First of all, laws may change behaviour but they cannot change the human heart, and to expect them to do so is to invite disaster. In the end, you cannot legislate tolerance – legislation can can only protect people from harmful behaviour based upon intolerance.

The law can and must step in to protect people when opinion or belief leads to something more – violent persecution, for example. Or villification which in some way endangers people, or makes it hard for them to attend to their legitimate business.

Laws on their own, though, will never eradicate the bitter attitudes which lead a small minority of individuals – most of whom operate outside mainstream religious communities – to violence.

Secondly, while limiting debate may not be the intention of the present government, the danger is in the law’s potential for abuse in future. What one generation of politicians will tolerate, or barely accept, the next generation will treat as the norm – thereby opening the door for new laws with even more inbuilt control.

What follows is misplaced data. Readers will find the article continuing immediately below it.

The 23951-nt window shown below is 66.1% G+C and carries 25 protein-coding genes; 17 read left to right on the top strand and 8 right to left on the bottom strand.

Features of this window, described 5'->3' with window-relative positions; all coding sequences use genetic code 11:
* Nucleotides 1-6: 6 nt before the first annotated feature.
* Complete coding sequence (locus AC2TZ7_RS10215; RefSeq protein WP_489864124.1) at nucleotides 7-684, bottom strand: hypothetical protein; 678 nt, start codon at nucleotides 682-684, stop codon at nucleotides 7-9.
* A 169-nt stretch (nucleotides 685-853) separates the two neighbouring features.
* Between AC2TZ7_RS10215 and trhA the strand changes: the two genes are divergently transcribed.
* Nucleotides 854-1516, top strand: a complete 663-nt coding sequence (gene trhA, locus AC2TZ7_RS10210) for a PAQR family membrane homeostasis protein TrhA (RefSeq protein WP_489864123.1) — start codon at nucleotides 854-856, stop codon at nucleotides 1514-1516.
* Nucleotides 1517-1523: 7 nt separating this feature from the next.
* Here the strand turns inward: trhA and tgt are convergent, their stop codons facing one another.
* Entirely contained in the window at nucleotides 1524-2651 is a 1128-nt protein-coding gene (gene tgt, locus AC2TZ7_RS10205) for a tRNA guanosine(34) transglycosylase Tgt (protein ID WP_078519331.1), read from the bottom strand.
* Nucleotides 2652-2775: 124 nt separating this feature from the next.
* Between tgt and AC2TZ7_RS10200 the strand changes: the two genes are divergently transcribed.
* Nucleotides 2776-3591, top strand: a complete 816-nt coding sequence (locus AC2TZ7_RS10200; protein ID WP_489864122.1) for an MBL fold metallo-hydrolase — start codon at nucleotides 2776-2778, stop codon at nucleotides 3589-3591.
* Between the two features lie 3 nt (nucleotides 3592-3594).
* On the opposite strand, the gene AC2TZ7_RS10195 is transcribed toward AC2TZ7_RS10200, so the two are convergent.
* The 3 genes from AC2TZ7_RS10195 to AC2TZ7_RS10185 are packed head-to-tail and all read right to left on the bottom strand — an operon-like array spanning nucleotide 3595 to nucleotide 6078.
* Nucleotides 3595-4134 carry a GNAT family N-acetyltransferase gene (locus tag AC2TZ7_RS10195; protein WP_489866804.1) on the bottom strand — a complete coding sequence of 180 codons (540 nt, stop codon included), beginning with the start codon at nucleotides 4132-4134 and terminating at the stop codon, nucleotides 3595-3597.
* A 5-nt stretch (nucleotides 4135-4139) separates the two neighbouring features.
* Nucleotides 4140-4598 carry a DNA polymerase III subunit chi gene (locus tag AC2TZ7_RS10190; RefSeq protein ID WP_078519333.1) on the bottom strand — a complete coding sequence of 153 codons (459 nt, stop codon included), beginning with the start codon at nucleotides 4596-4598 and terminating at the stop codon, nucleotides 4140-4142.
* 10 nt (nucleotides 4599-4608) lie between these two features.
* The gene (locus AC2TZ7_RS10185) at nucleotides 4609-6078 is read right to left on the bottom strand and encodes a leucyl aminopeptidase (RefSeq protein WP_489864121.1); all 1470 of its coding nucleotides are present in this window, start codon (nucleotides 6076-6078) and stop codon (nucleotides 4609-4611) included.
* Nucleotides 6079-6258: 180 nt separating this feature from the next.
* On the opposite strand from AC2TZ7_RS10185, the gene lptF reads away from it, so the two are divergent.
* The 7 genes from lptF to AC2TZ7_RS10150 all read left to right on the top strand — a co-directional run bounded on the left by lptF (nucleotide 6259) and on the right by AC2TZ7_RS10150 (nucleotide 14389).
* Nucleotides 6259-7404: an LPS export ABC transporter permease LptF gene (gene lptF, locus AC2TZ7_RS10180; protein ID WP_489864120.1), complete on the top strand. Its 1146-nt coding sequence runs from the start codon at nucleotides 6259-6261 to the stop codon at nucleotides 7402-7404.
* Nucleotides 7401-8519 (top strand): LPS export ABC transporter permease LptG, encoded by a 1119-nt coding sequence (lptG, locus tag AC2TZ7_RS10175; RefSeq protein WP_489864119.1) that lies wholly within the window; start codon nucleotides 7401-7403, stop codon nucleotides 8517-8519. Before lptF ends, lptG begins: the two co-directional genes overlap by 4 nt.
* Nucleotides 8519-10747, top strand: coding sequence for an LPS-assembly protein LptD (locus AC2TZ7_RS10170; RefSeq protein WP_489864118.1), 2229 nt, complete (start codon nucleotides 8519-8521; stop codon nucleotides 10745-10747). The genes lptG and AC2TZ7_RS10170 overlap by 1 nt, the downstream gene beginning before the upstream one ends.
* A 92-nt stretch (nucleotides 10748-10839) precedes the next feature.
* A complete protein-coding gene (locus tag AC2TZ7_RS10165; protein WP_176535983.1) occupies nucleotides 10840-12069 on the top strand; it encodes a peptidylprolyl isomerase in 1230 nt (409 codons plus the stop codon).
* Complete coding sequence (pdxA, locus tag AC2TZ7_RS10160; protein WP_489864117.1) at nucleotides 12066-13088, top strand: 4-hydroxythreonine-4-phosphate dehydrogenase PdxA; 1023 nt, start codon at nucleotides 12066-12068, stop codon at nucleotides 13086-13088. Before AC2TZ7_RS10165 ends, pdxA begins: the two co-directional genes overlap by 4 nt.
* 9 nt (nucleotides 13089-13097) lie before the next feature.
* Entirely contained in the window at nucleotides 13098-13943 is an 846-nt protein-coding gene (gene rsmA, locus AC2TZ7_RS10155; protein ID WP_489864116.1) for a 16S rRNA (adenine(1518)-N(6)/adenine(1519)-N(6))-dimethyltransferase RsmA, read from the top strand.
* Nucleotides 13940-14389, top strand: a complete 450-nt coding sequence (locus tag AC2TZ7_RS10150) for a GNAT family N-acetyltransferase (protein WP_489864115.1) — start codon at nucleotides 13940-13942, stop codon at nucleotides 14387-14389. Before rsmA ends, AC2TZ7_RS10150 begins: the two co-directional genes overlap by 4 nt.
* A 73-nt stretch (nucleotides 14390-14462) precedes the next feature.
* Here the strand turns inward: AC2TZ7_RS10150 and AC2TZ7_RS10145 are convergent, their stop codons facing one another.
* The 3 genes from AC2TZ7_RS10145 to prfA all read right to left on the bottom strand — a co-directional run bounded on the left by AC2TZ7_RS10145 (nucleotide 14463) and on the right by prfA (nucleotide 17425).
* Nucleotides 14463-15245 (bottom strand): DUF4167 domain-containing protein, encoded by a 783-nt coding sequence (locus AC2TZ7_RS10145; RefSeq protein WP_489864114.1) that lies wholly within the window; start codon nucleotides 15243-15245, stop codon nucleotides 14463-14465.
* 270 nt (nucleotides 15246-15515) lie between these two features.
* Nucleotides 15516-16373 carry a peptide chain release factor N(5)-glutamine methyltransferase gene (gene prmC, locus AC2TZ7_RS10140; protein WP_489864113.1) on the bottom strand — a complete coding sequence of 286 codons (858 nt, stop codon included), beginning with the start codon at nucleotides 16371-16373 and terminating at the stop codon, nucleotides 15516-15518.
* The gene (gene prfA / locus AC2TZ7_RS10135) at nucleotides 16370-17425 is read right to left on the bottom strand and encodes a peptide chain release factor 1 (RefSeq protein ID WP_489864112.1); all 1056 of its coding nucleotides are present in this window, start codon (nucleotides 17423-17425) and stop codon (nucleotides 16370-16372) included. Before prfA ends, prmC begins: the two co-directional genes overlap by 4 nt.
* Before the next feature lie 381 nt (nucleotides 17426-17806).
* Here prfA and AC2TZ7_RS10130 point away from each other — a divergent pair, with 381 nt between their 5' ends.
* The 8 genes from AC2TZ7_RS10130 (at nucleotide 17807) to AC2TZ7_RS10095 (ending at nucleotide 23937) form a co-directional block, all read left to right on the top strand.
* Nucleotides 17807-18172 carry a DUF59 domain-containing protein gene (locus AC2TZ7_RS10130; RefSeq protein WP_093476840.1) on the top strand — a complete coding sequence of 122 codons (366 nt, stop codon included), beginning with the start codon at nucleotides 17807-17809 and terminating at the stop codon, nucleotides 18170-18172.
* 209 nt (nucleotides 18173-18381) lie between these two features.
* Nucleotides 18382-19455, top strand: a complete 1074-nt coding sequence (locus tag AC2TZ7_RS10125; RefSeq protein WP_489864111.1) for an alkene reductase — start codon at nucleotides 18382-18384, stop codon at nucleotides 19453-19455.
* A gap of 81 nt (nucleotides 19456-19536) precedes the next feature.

Once we give up a section of our right to free speech, we almost never have the opportunity to regain it. What’s to stop law-makers in ten or twenty years from now using the present bill as a precedent for even more draconian measures?

Laws like these will probably do little to protect the minorities they seek to help, while – and this is the truly dangerous part – placing a greater potential for control in the hands of an already over-regulating government system.

Thirdly, there are real differences of belief between various religions. There’s no point in denying it.


For example, one can’t properly call oneself a follower of Christ, a Christian, without accepting his teaching, which includes the claim that he was ‘the Way, the Truth and the Life’, that there is no way to reach God the Father except through him (John 14:6, the Bible).